One benefits consultant says consumer-directed health plans look good on paper, but the financial burden on plan members is too high
Consumer-directed health plans (CDHPs) have garnered a lot of attention lately, in part because advocates see their emphasis on consumerism as a potential solution to health care's cost crisis. The concept behind CDHPs is simple: People will be more careful about choosing which health-care services they buy if a big chunk of the dollars comes out of their own wallet.
CDHPs, which combine super-high-deductible health plans with private Health Savings Accounts (HSAs), allow members to set aside funds in tax-deferred HSAs and use those funds to pay deductibles, which run more than $1,000 annually for a single person, or $5,000 for a family.
Although CDHPs started out with a bang, they haven't grown much over the last year. Of all workers in employee health plans, the percentage enrolled in CDHPs went from 2.7% in 2006 to 3.8% in 2007, a statistically insignificant increase. One reason for the plateauing of CDHP growth may be employers hearing horror stories from employees about the myriad issues with CDHPs: no money in the deductible kitty, providers refusing to discuss price or negotiate post-treatment, health plans refusing to require providers to accept negotiated contract rates.
Newness Not the Only Deterrent
Or they may think CDHPs don't effectively control costs. Surveys indicate just 4% of large employers think CDHPs are "very effective" at controlling costs, compared to 15% of small ones. Surveys further show that, among individuals with high-deductible plans, 44% are not likely to recommend them to others, compared with 19% of those with traditional health plans; 37% are not likely to stay with their plan if given another option (13% for those with traditional plans); and only 37% are very or extremely satisfied, against 67% of the folks with traditional plans.
While some of these issues can be chalked up to the newness of CDHPs, there are three fundamental problems with CDHPs that potential buyers would be well-advised to consider before signing up.
The first is the deductible. Funds that are put into the HSAs are tax-deductible and thus can reduce buyers' tax liability. And some employers help fund their workers' HSA accounts, but many do not. In fact, less than half of all accounts have any money in them.
The problem is obvious: The member is liable for the entire deductible amount, which is more than $5,000 for a family. Unless the employer is helping to fund the account, many workers are hard-pressed to come up with that kind of cash, which is why more than half of those with CDHP plans are not satisfied with out-of-pocket costs.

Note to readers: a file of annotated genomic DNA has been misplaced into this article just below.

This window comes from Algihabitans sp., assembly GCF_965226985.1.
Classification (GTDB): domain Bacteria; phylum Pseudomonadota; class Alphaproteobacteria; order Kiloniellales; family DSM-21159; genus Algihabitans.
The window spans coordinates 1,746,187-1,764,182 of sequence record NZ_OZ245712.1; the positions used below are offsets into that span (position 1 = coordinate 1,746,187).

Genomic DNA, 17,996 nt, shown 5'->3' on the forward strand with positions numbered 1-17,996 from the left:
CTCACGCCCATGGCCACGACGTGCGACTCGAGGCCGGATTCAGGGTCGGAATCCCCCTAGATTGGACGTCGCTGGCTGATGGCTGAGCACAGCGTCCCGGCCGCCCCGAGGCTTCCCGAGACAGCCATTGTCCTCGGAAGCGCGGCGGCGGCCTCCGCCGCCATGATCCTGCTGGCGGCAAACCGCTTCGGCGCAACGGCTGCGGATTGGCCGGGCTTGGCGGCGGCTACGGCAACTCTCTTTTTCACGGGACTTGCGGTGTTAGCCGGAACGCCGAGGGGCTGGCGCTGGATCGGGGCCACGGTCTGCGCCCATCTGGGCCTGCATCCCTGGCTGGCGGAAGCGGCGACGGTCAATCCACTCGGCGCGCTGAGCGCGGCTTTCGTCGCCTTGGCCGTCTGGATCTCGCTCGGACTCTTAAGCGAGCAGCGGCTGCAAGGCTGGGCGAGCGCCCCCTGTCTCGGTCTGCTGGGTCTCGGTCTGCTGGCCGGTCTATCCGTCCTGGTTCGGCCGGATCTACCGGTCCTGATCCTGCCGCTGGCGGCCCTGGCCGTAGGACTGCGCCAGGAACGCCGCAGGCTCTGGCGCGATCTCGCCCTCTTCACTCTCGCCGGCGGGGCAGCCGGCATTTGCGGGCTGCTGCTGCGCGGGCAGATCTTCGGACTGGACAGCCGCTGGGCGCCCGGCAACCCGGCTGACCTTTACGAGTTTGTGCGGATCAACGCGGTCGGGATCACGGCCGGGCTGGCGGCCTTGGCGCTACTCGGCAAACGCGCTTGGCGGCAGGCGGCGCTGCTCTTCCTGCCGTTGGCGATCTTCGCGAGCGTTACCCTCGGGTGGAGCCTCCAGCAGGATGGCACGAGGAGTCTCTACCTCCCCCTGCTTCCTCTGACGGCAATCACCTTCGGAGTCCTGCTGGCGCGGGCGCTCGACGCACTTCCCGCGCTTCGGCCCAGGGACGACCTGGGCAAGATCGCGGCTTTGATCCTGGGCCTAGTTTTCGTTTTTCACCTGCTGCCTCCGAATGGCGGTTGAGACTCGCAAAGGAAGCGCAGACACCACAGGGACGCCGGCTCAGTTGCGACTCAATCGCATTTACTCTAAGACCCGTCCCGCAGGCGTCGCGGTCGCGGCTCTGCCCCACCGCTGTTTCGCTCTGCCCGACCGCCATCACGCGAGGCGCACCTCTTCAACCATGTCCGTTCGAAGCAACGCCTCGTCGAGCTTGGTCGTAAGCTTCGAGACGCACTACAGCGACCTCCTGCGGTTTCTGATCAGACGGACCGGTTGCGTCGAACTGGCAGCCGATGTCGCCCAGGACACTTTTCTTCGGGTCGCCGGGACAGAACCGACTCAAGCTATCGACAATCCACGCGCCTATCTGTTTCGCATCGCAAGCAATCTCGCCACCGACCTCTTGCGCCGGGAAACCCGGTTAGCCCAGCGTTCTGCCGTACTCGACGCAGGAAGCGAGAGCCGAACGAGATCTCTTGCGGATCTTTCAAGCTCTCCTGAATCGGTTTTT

Information Withheld from Consumers
The second issue goes to the heart of the consumerism concept. To be a smart consumer, one has to have information on pricing, quality, and results. Not only is this information sorely lacking, much of what does exist is complex and difficult to understand, requiring a good bit of in-depth knowledge of health-care terms and procedures. While a few CDHP sponsors have developed tools for members to assess costs and evaluate providers, most have not.
There is a deeper, darker issue that CDHP advocates have all but ignored: Insurance companies will rarely tell members what specific providers will get paid for specific procedures, claiming this is proprietary and secret. And most providers won't (or can't) tell their patients either. That pretty much defeats the core concept. It is mighty hard to be a good consumer if you can't find out what you'll have to pay for specific procedures.
Finally, CDHPs are supposed to encourage people to take better care of themselves—get regular checkups, monitor their blood sugar levels, take their blood pressure medication—and thereby avoid costly (and painful) hospitalizations and surgeries.
Postponing Doctor Visits
Here again, the statistics show the opposite happens. A RAND Corp. study concludes that when individuals are required to pay more for prescription drugs, they don't take them as they should. As far as drug co-pays go, increasing consumers' costs actually drives up total medical expenses. It's not a great leap to think individuals with high deductibles will likely wait before scheduling an appointment with their physician to see if a problem just goes away on its own. That often leads to higher costs as the patient's medical condition worsens and grows more difficult to treat.
Requiring people to share in the cost of their care should be a part of any serious reform effort. The fix for CDHPs is relatively simple: Get rid of high deductibles, which are unaffordable for many and may well discourage preventive care, and replace them with co-pays per service to ensure patients have some financial skin in the game. Insurance companies should keep an income-indexed out-of-pocket maximum, while covering preventive services and maintenance medications at very low co-pays to encourage their use.
Until those fixes are in place, wise consumers are advised to shop very carefully for CDHPs.